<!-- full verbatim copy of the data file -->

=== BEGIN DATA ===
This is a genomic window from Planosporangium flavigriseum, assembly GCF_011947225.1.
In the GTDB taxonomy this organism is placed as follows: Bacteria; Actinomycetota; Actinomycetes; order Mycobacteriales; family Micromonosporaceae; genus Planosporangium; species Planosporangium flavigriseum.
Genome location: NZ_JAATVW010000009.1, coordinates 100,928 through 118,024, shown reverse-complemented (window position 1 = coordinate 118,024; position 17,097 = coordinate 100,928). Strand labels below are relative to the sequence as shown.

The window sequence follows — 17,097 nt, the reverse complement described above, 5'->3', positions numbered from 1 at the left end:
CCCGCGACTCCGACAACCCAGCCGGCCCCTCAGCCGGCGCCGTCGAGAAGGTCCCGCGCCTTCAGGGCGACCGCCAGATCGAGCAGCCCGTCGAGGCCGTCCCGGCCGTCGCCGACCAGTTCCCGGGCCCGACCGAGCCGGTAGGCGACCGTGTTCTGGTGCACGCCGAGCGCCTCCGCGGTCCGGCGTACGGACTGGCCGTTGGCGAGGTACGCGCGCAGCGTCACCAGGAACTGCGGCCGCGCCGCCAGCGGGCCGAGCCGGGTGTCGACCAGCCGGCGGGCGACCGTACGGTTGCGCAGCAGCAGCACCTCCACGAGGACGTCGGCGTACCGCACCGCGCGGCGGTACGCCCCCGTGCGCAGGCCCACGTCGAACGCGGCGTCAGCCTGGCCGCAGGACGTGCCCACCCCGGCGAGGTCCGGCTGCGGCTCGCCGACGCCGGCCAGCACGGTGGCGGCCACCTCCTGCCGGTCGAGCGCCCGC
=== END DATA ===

This is a genomic window from Planosporangium flavigriseum, assembly GCF_011947225.1.
In the GTDB taxonomy this organism is placed as follows: Bacteria; Actinomycetota; Actinomycetes; order Mycobacteriales; family Micromonosporaceae; genus Planosporangium; species Planosporangium flavigriseum.
Genome location: NZ_JAATVW010000009.1, coordinates 100,928 through 118,024, shown reverse-complemented (window position 1 = coordinate 118,024; position 17,097 = coordinate 100,928). Strand labels below are relative to the sequence as shown.

The window sequence follows — 17,097 nt, the reverse complement described above, 5'->3', positions numbered from 1 at the left end:
CCCGCGACTCCGACAACCCAGCCGGCCCCTCAGCCGGCGCCGTCGAGAAGGTCCCGCGCCTTCAGGGCGACCGCCAGATCGAGCAGCCCGTCGAGGCCGTCCCGGCCGTCGCCGACCAGTTCCCGGGCCCGACCGAGCCGGTAGGCGACCGTGTTCTGGTGCACGCCGAGCGCCTCCGCGGTCCGGCGTACGGACTGGCCGTTGGCGAGGTACGCGCGCAGCGTCACCAGGAACTGCGGCCGCGCCGCCAGCGGGCCGAGCCGGGTGTCGACCAGCCGGCGGGCGACCGTACGGTTGCGCAGCAGCAGCACCTCCACGAGGACGTCGGCGTACCGCACCGCGCGGCGGTACGCCCCCGTGCGCAGGCCCACGTCGAACGCGGCGTCAGCCTGGCCGCAGGACGTGCCCACCCCGGCGAGGTCCGGCTGCGGCTCGCCGACGCCGGCCAGCACGGTGGCGGCCACCTCCTGCCGGTCGAGCGCCCGC